var pet = 'cat';     function printPet() {       console.log(pet); // prints 'cat' to the console     }

In the code snippet above, we have defined a variable called 'pet' with a value of 'cat'. We have also defined a function called 'printPet'.

Because we have defined the 'pet' variable in the global scope, it is available in the 'printPet' function. However, if we try to access 'pet' inside a code block, it will not be available:

    if (true) {       var pet = 'dog';       console.log(pet); // prints 'dog' to the console     }     console.log(pet); // prints 'undefined' to the console

In the code snippet above, we have defined a variable called 'pet' with a value of 'cat'. We have also used the 'var' keyword to create a block scope for the variable inside an 'if' statement.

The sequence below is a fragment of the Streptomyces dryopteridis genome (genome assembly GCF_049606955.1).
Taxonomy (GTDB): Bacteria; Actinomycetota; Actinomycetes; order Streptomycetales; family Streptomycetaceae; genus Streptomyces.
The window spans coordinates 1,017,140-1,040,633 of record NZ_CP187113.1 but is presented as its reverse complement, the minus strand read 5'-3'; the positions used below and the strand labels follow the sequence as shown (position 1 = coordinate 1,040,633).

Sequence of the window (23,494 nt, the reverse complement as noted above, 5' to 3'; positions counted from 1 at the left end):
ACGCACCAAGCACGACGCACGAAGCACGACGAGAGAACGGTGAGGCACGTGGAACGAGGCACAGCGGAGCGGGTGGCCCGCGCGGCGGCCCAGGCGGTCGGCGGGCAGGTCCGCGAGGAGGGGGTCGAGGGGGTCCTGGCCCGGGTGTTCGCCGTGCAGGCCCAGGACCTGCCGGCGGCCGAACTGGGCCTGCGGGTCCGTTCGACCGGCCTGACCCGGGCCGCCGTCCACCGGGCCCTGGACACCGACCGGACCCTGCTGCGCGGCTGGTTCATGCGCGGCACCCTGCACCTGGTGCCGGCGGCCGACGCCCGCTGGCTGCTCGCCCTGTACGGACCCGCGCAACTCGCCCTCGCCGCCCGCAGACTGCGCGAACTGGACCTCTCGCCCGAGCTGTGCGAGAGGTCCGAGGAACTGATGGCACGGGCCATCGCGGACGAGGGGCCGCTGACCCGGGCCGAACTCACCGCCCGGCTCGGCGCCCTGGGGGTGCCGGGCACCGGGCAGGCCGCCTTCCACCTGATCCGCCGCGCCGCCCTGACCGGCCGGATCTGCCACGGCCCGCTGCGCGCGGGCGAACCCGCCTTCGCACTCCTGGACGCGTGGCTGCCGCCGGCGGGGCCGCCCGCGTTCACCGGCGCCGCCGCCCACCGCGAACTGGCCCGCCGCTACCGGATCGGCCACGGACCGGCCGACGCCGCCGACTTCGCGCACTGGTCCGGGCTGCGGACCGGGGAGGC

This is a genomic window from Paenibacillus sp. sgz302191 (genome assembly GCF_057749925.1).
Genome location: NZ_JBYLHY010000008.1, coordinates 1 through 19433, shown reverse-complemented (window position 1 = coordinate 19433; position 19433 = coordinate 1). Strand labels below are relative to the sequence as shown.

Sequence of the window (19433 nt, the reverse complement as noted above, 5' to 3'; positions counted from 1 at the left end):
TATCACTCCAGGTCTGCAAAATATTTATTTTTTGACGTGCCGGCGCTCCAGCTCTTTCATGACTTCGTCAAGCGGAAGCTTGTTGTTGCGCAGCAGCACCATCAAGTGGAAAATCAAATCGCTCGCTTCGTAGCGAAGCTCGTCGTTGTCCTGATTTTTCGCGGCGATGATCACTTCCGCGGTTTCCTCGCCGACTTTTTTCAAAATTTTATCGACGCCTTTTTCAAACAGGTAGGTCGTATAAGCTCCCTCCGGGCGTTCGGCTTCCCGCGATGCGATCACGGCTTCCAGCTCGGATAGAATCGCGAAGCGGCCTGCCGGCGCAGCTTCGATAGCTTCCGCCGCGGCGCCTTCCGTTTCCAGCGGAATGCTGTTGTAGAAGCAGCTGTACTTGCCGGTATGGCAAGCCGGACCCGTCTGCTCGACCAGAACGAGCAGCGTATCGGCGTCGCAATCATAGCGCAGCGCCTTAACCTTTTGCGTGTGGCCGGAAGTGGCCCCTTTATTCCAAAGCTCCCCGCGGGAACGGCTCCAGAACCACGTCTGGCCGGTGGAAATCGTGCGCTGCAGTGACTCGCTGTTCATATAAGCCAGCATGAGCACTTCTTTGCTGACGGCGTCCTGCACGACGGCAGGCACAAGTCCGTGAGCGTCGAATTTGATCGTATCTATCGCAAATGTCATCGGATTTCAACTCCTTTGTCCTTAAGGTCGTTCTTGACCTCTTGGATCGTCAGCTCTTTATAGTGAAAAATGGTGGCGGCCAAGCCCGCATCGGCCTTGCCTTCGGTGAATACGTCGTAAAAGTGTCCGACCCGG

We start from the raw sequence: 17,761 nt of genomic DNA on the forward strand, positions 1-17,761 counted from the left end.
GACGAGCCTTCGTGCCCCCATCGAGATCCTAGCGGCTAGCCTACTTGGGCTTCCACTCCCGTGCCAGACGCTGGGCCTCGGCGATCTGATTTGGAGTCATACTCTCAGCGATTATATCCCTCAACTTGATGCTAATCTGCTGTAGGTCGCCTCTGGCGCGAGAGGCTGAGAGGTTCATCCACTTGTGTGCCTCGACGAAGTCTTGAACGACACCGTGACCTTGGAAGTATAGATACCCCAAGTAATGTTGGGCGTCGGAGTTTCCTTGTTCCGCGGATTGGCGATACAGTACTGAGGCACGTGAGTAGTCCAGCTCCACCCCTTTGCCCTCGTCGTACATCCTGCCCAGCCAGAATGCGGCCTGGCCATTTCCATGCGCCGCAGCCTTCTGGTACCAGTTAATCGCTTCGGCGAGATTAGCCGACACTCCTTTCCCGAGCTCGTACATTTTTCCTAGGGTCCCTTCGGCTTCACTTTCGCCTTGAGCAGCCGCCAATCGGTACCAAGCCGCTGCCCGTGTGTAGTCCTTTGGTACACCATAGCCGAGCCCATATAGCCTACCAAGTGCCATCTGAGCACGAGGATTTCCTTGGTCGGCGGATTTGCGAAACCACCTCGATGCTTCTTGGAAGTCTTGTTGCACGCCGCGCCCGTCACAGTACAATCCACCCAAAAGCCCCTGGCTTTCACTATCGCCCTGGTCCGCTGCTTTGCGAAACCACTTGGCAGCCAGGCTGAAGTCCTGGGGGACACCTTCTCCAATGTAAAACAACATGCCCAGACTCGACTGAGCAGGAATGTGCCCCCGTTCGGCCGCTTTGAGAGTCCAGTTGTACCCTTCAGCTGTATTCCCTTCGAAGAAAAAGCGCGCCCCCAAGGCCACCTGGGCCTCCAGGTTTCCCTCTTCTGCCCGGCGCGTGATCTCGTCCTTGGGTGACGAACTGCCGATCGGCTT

Because we have defined 'pet' using the 'var' keyword, it is not available in the global scope. Therefore, if we try to access 'pet' outside of the code block, we will get an error:

    console.log(pet); // prints 'undefined' to the console

Wrapping Up JavaScript Scope  

Scope is an essential concept in JavaScript that determines where variables and functions are available. Const and let variables follow the same scoping rules regardless of whether they are in a code block, function, or module. On the other hand, var variables only follow these scoping rules when they are inside a function or module.

In JavaScript, using scope correctly offers benefits in terms of security and code reuse. By reducing namespace collisions, you can make your code more secure and use it again in other projects.

Now that you understand the basics of scope, you can start using it to write better and more maintainable code.

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Topics: Javascript